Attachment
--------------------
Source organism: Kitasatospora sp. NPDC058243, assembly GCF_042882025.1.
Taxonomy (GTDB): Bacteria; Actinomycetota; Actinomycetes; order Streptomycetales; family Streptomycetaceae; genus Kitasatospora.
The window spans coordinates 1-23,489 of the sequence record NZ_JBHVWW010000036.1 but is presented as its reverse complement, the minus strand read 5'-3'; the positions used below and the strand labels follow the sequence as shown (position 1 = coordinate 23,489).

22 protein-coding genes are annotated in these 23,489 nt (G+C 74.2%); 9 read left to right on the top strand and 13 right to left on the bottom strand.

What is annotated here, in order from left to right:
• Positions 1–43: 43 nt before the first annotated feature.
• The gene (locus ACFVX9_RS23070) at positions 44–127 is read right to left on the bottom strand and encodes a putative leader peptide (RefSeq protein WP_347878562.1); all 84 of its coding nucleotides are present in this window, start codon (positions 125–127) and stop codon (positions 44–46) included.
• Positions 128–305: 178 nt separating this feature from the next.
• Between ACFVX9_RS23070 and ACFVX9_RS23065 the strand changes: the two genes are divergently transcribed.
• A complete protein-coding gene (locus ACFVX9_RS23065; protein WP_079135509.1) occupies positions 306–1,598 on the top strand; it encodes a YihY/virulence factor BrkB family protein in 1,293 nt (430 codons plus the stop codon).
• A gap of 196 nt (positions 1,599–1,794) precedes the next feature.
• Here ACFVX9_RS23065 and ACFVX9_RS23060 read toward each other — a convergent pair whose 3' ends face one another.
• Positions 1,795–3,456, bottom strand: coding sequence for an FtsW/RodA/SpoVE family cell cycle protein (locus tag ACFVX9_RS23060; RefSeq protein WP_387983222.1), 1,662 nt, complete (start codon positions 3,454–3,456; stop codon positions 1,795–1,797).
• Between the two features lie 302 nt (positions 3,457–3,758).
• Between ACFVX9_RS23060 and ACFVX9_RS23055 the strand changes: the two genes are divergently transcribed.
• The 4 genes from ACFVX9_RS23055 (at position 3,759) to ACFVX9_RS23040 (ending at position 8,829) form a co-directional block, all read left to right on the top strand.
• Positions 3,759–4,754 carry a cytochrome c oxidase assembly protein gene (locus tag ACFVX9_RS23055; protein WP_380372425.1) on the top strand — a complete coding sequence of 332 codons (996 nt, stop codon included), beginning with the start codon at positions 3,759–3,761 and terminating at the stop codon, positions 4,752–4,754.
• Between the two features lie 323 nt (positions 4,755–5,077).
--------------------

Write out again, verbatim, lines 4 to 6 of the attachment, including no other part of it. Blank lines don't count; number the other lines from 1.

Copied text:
22 protein-coding genes are annotated in these 23,489 nt (G+C 74.2%); 9 read left to right on the top strand and 13 right to left on the bottom strand.

What is annotated here, in order from left to right:
• Positions 1–43: 43 nt before the first annotated feature.